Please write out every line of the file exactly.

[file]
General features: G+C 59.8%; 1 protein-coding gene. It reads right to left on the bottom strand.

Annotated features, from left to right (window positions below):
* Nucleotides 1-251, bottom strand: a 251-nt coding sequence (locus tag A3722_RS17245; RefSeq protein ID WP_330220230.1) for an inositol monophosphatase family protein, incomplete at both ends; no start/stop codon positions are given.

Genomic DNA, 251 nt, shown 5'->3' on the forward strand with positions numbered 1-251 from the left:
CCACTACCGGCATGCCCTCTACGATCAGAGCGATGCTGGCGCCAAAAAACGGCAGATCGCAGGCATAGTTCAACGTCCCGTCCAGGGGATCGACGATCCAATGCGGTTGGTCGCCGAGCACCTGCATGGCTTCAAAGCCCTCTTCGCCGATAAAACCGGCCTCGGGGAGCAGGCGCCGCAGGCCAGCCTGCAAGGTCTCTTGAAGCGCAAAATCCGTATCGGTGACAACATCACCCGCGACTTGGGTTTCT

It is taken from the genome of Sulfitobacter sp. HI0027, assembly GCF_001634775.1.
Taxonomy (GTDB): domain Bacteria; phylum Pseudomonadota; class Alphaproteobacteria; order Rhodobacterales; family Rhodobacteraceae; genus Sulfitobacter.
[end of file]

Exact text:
General features: G+C 59.8%; 1 protein-coding gene. It reads right to left on the bottom strand.

Annotated features, from left to right (window positions below):
* Nucleotides 1-251, bottom strand: a 251-nt coding sequence (locus tag A3722_RS17245; RefSeq protein ID WP_330220230.1) for an inositol monophosphatase family protein, incomplete at both ends; no start/stop codon positions are given.

Genomic DNA, 251 nt, shown 5'->3' on the forward strand with positions numbered 1-251 from the left:
CCACTACCGGCATGCCCTCTACGATCAGAGCGATGCTGGCGCCAAAAAACGGCAGATCGCAGGCATAGTTCAACGTCCCGTCCAGGGGATCGACGATCCAATGCGGTTGGTCGCCGAGCACCTGCATGGCTTCAAAGCCCTCTTCGCCGATAAAACCGGCCTCGGGGAGCAGGCGCCGCAGGCCAGCCTGCAAGGTCTCTTGAAGCGCAAAATCCGTATCGGTGACAACATCACCCGCGACTTGGGTTTCT

It is taken from the genome of Sulfitobacter sp. HI0027, assembly GCF_001634775.1.
Taxonomy (GTDB): domain Bacteria; phylum Pseudomonadota; class Alphaproteobacteria; order Rhodobacterales; family Rhodobacteraceae; genus Sulfitobacter.